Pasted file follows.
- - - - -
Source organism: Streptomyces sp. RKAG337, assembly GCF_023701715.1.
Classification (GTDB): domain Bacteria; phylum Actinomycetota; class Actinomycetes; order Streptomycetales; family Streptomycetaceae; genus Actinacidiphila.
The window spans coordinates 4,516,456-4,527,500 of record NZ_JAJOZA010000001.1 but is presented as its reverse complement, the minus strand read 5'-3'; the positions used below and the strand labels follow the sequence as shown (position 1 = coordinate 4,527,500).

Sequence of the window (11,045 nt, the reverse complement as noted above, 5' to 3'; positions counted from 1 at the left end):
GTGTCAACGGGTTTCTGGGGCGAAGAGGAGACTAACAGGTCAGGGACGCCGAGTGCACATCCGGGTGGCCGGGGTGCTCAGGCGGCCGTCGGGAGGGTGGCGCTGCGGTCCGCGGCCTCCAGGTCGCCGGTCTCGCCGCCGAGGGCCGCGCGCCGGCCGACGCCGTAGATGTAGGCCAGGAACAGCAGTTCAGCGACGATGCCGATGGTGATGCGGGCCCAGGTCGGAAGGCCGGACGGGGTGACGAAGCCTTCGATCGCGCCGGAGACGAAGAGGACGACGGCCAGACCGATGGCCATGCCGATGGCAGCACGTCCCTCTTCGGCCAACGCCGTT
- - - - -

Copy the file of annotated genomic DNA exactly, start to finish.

Source organism: Streptomyces sp. RKAG337, assembly GCF_023701715.1.
Classification (GTDB): domain Bacteria; phylum Actinomycetota; class Actinomycetes; order Streptomycetales; family Streptomycetaceae; genus Actinacidiphila.
The window spans coordinates 4,516,456-4,527,500 of record NZ_JAJOZA010000001.1 but is presented as its reverse complement, the minus strand read 5'-3'; the positions used below and the strand labels follow the sequence as shown (position 1 = coordinate 4,527,500).

Sequence of the window (11,045 nt, the reverse complement as noted above, 5' to 3'; positions counted from 1 at the left end):
GTGTCAACGGGTTTCTGGGGCGAAGAGGAGACTAACAGGTCAGGGACGCCGAGTGCACATCCGGGTGGCCGGGGTGCTCAGGCGGCCGTCGGGAGGGTGGCGCTGCGGTCCGCGGCCTCCAGGTCGCCGGTCTCGCCGCCGAGGGCCGCGCGCCGGCCGACGCCGTAGATGTAGGCCAGGAACAGCAGTTCAGCGACGATGCCGATGGTGATGCGGGCCCAGGTCGGAAGGCCGGACGGGGTGACGAAGCCTTCGATCGCGCCGGAGACGAAGAGGACGACGGCCAGACCGATGGCCATGCCGATGGCAGCACGTCCCTCTTCGGCCAACGCCGTT